Chaos erupts at African cultural event in Stockholm (VIDEO)
More than 50 people have been injured in a bout of violence at an Eritrean festival in Stockholm, after a large crowd of anti-government protesters stormed the event and triggered a riot, officials told AFP.
Police said their forces attended the Eritrea-Scandinavia festival on Thursday following reports of clashes, arson and property destruction, dubbing the incident a “violent riot.” According to local media, at least nine police buses were deployed at the scene alongside fire engines and ambulances.
Up to 1,000 people attending a counter-protest near the pro-Eritrean-government festival managed to push through police barricades and proceeded to trash the event site, setting fire to tents and fighting with festival-goers, according to Expressen. The outlet noted that some even wielded tent stakes against officers.
Footage purporting to depict the clashes has circulated online, with a sizable group of protesters seen breaching a police line before streaming into the festival. Another clip appeared to show the burning remains of tents following an arson attack.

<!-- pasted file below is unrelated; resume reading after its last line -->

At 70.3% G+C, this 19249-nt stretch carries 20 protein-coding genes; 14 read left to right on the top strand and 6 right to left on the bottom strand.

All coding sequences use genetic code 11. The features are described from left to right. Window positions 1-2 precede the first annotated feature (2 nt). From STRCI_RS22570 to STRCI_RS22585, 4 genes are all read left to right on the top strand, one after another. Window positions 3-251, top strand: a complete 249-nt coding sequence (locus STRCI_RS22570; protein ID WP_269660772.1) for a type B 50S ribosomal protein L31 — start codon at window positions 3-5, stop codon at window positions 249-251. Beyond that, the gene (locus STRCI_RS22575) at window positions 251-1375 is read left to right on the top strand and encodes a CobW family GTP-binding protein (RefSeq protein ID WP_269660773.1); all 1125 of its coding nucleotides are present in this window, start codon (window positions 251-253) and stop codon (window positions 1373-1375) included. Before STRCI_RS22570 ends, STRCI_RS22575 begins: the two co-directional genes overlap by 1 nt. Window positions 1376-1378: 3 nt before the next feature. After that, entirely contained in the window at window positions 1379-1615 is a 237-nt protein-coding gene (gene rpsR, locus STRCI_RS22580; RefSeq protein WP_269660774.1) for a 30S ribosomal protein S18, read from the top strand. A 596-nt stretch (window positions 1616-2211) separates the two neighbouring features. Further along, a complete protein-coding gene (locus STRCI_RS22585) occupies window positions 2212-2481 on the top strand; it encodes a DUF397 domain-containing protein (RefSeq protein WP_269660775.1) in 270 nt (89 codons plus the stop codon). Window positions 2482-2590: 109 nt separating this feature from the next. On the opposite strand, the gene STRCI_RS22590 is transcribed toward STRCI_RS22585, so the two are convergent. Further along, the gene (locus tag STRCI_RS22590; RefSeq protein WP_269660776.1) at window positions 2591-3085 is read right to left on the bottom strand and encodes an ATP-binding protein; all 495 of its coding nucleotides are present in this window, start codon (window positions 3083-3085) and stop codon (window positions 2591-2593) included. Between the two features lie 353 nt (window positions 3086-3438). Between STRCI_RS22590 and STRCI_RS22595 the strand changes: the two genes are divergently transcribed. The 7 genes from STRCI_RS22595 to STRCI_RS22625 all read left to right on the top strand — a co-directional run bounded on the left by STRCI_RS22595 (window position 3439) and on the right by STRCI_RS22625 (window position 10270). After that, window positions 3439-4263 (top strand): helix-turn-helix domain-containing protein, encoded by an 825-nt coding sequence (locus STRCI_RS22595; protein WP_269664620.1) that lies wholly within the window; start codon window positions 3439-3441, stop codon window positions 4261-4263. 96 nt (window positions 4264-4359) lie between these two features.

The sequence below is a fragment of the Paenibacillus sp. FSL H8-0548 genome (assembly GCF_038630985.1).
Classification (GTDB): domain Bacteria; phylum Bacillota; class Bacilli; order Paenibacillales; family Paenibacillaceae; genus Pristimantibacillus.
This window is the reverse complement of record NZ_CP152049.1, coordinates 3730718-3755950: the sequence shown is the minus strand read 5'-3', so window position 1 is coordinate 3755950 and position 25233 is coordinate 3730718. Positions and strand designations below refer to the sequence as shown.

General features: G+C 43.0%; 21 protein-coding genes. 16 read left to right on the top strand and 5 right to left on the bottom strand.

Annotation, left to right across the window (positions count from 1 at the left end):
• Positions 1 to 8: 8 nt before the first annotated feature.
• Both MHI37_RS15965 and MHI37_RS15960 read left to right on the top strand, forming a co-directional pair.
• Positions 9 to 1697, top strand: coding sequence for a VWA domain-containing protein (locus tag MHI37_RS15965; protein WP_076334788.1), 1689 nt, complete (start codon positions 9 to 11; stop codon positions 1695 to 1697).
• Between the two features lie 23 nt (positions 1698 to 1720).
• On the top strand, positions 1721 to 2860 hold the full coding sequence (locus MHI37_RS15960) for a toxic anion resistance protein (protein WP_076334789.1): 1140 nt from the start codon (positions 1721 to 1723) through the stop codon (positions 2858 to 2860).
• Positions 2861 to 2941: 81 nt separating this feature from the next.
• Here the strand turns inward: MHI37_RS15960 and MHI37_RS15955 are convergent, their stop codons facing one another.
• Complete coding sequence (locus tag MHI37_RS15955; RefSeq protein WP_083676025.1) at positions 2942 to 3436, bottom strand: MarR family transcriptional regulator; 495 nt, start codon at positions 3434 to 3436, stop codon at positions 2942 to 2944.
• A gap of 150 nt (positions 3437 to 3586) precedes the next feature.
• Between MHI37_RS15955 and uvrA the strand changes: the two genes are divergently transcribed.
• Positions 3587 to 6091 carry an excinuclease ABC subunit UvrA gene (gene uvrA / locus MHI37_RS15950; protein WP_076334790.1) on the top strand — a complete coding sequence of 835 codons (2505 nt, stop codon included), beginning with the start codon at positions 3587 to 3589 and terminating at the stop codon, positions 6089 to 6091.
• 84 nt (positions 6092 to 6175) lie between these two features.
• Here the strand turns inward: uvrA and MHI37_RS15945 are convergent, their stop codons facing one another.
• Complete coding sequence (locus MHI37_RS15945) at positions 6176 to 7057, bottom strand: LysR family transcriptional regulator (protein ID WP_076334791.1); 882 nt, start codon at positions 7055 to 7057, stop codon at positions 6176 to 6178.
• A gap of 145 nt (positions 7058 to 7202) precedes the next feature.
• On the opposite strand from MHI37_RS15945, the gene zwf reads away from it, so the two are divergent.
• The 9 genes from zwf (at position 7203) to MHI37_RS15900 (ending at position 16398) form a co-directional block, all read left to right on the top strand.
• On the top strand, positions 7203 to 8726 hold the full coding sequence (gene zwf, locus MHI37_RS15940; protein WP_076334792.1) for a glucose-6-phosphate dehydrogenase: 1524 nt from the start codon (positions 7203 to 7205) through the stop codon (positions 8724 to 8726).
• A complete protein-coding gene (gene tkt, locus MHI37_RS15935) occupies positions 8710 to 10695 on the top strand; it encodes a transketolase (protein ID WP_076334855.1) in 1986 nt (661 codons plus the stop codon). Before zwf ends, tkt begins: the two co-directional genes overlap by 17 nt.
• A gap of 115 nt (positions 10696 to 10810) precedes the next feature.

52 people were wounded today in Stockholm after a crowd of more than 1000 people stormed an Eritrean festival.People attending the festival were beaten with bats and festival facilities were burned down.4 policemen were wounded 🇪🇷🇸🇪 pic.twitter.com/azi95RZGXP— Visegrád 24 (@visegrad24) August 3, 2023
Police said they had detained “around a hundred people” during the disturbance, adding that they remained at the scene to continue “efforts to disrupt criminal acts and restore order.” Fifty-two people required some form of medical attention, eight of which suffered “serious injuries,” while a total of 15 were brought to nearby hospitals.
Officers also temporarily closed a section of the E18 highway after it was blocked by people fleeing the uproar, shutting down traffic in both directions.
Held annually near the Swedish capital since the 1990s, the cultural event typically features lectures, debates, live music, food and a fairground. The festival has stoked controversy in the past, with critics accusing organizers of financial ties with the Eritrean government. Previous events have also come under fire by supporters of Dawit Isaak, a Swedish-Eritrean journalist and playwright who has been imprisoned without trial in the East African state since 2001.